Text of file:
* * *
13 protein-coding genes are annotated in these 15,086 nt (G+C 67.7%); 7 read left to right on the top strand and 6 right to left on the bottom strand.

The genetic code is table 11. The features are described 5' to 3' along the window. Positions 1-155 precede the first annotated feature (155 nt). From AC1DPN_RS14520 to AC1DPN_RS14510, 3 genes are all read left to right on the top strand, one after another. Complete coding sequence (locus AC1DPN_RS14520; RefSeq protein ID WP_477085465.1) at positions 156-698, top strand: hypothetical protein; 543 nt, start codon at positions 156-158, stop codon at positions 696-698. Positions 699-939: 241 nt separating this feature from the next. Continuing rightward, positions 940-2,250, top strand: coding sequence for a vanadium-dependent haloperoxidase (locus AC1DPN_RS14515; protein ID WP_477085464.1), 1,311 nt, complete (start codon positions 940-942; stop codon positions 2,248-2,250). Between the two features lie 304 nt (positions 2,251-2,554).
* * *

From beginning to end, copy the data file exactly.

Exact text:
13 protein-coding genes are annotated in these 15,086 nt (G+C 67.7%); 7 read left to right on the top strand and 6 right to left on the bottom strand.

The genetic code is table 11. The features are described 5' to 3' along the window. Positions 1-155 precede the first annotated feature (155 nt). From AC1DPN_RS14520 to AC1DPN_RS14510, 3 genes are all read left to right on the top strand, one after another. Complete coding sequence (locus AC1DPN_RS14520; RefSeq protein ID WP_477085465.1) at positions 156-698, top strand: hypothetical protein; 543 nt, start codon at positions 156-158, stop codon at positions 696-698. Positions 699-939: 241 nt separating this feature from the next. Continuing rightward, positions 940-2,250, top strand: coding sequence for a vanadium-dependent haloperoxidase (locus AC1DPN_RS14515; protein ID WP_477085464.1), 1,311 nt, complete (start codon positions 940-942; stop codon positions 2,248-2,250). Between the two features lie 304 nt (positions 2,251-2,554).